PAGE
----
Basic Grooming

Grooming is important to your dogs health and happiness. Different breeds will have different grooming requirements however every pet owner should be able to do basic grooming at home. Regular grooming can help prevent skin disease, overgrown and broken nails and ear infections.

Skin and Coat

Thorough brushing is the most important part of good grooming. Getting your puppy used to being brushed will make this job easier when he/she is an adult dog. Be gentle and provide positive reassurance and rewards. It is a good idea to brush your dog on a regular basis to prevent matting and knots from forming. Prior to bathing, brush the coat first as tangles often worsen when the coat is wet. When bathing your puppy be sure to use warm water and a gentle hypoallergenic shampoo. The Animal Hospital carries shampoos that are appropriate for puppies as well as dogs with sensitive skin or allergies. Wet your pets fur prior to applying the shampoo. Try to avoid getting water and shampoo in your pets eyes and ears. Dilute the shampoo with an equal volume of warm water prior to applying it to the puppy, gently work it into a lather and be sure to rinse all the shampoo thoroughly. Dry your puppy well and keep him/her indoors until completely dry to prevent him/her from becoming chilled. Grooming is a great bonding time and will decrease shedding, help remove dirt and debris, help distribute natural oils and leave a nice, shiny coat.

Ears

It is a good idea to get your puppy used to having their ears touched and cleaned at an early age. In breeds prone to ear infections this is especially important. Start by carefully looking at the outside and inside of the ear. Reward your pet for allowing this. The inner ear should be light pink or grey-white in color with no odor or excessive wax or debris. Talk to your veterinarian about an appropriate ear cleaner for your pet. Never use rubbing alcohol or hydrogen peroxide as these can be harsh and irritating to the sensitive skin of the ears. Use a clean cotton ball, piece of gauze or makeup pad to and appropriate ear cleaning solution to wipe out the ears. Do not use Q-tips to clean your pets ears as they could puncture the ear drum or become stuck in the ear canal. If your pet is prone to ear infections we would be happy to teach you how to clean your dogs ears and discuss the frequency of cleaning and recommend a cleaning solution for your pet.

Nail Care

Many dogs do not like having their nails trimmed even though it is an important part of their care. Overgrown nails can become ingrown or broken leading to unnecessary pain for your pet. To prepare your puppy for nail trimming start by getting him used to having his toes touched and held. Reward him for sitting quietly while allowing you to do this. Invest in a good quality pair of nail trimmers. For most dogs the Roscoe guillotine type of nail trimmer works well. Have lots of treats ready for rewards and get your puppy used to the noise of the trimmer first, while holding his paw. In dogs with white toenails look for the pink color to determine where the quick is. Avoid cutting into the quick as it will bleed and be uncomfortable for your dog. Take one paw in your hand, hold the nail clippers at the nail tip and cut the thinner tip at the end of the nail. You are just cutting the narrow tip that extends below the bottom of the pad. Remember the dewclaws (nails on the inner surface of the front or hind paws). These nails may need more frequent trimming as they do not wear down on walks. Trim only a couple of nails on the first day and reward your puppy for allowing this. Spend time daily on nail care until your dog is relaxed and cooperative about allowing nail trims. If your dogs nails are black or if you are nervous about trimming nails, we are happy to teach you how during one of your visits to the hospital.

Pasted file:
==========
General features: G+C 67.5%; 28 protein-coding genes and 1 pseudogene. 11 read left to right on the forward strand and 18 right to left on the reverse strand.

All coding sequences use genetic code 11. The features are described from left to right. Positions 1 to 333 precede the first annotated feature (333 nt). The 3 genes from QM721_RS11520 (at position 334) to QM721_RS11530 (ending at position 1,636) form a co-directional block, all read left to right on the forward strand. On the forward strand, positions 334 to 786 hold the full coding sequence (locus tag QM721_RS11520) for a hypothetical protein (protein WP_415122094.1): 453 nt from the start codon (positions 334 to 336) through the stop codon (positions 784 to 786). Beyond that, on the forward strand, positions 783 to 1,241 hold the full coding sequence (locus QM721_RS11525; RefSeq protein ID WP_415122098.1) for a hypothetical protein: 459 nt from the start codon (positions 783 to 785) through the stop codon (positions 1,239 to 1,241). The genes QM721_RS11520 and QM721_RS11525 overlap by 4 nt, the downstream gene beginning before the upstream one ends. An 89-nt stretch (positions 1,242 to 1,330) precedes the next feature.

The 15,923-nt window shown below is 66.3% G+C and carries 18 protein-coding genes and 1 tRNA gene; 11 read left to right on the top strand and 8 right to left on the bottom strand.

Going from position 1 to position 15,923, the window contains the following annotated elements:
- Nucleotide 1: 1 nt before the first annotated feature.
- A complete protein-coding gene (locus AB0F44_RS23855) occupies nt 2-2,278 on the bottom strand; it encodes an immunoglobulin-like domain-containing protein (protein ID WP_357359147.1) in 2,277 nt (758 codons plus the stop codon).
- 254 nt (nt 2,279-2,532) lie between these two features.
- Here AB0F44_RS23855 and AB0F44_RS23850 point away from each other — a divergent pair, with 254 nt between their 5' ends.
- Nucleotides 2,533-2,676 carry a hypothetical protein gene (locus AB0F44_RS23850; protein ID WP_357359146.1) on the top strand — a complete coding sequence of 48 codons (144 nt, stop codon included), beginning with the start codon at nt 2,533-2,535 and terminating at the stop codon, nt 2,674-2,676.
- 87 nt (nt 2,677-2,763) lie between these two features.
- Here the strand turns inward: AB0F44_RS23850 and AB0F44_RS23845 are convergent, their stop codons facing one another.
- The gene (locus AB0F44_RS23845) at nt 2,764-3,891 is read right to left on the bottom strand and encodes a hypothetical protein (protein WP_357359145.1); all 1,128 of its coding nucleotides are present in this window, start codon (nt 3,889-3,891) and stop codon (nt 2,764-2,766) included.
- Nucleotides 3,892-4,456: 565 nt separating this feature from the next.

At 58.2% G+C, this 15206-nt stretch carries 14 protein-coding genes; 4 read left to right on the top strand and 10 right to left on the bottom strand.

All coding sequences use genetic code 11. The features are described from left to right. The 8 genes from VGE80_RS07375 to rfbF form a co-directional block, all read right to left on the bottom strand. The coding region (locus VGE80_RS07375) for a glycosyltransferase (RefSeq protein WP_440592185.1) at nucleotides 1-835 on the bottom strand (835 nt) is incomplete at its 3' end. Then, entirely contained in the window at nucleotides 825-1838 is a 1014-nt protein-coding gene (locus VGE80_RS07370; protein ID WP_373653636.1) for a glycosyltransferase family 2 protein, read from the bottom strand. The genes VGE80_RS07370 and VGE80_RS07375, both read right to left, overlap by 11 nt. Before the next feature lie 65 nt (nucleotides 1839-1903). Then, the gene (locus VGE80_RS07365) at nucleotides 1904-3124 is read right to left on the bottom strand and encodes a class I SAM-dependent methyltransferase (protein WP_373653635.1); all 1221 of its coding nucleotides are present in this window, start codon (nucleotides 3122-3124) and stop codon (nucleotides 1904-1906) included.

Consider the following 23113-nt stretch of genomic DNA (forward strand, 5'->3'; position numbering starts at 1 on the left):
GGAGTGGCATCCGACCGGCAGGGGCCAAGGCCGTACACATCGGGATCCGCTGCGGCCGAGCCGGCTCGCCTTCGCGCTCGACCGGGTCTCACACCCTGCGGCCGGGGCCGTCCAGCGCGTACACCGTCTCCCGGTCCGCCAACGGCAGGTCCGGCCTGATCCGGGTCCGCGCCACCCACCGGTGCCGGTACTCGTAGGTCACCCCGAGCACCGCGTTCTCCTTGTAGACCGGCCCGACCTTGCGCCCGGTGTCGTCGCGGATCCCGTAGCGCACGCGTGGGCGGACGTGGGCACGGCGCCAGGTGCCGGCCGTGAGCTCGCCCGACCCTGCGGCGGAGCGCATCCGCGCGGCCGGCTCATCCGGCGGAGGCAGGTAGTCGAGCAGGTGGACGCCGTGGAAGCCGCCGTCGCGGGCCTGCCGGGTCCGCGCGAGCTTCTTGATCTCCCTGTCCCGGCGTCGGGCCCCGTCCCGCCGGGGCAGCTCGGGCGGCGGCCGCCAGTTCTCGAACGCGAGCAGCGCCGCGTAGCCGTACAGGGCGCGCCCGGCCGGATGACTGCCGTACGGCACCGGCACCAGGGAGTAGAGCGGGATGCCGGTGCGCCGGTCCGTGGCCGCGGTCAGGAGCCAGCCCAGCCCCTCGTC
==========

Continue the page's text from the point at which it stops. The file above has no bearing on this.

Dental Care

Oral hygiene is one of the most important aspects of pet health care. The same conditions that lead to our tooth and gum problems also occur in your pet's mouth. Cavities are not common in dogs, but diets high in carbohydrates can contribute to their formation. Periodontal disease causes pain and discomfort. It also puts your pet at risk for other problems, including lung, heart, kidney, and joint infections. This occurs because bacteria can get into the bloodstream and become widely distributed throughout the body. Just like humans, dogs will have two sets of teeth during their lives. A puppy's first set of teeth is replaced by the permanent teeth at about three months of age. They will continue to grow until the puppy is about six months of age. As the permanent teeth erupt they should remove or push out the puppy teeth. Two teeth should never be in one spot. If you notice this occurring, you should consult your veterinarian and have the puppy tooth extracted immediately to prevent the adult tooth from settling in the wrong position. Do not give your dog a bone or cow hoof to chew on. These often cause tooth fractures that require root canals or extractions. Rubber chew toys or rawhide dental chews are preferable. They are available at many veterinary clinics, and at most pet supply stores. You should start brushing your dog's teeth daily when it is three to four months of age. Use a toothbrush with soft bristles and try to make brushing an fun experience. It takes an average of two months for your pet to get used to having its teeth brushed, but the health rewards (reduced risk of gingivitis, tooth loss and infection of internal organs) are well worth it. There are good toothpastes and toothbrushes specially designed for pets. Consult your veterinarian for the one best suited to your dog. Human toothpastes, salt, and baking soda should not be used. The foaming action of human toothpaste is irritating and the amount of fluoride human toothpastes contain may be toxic if swallowed.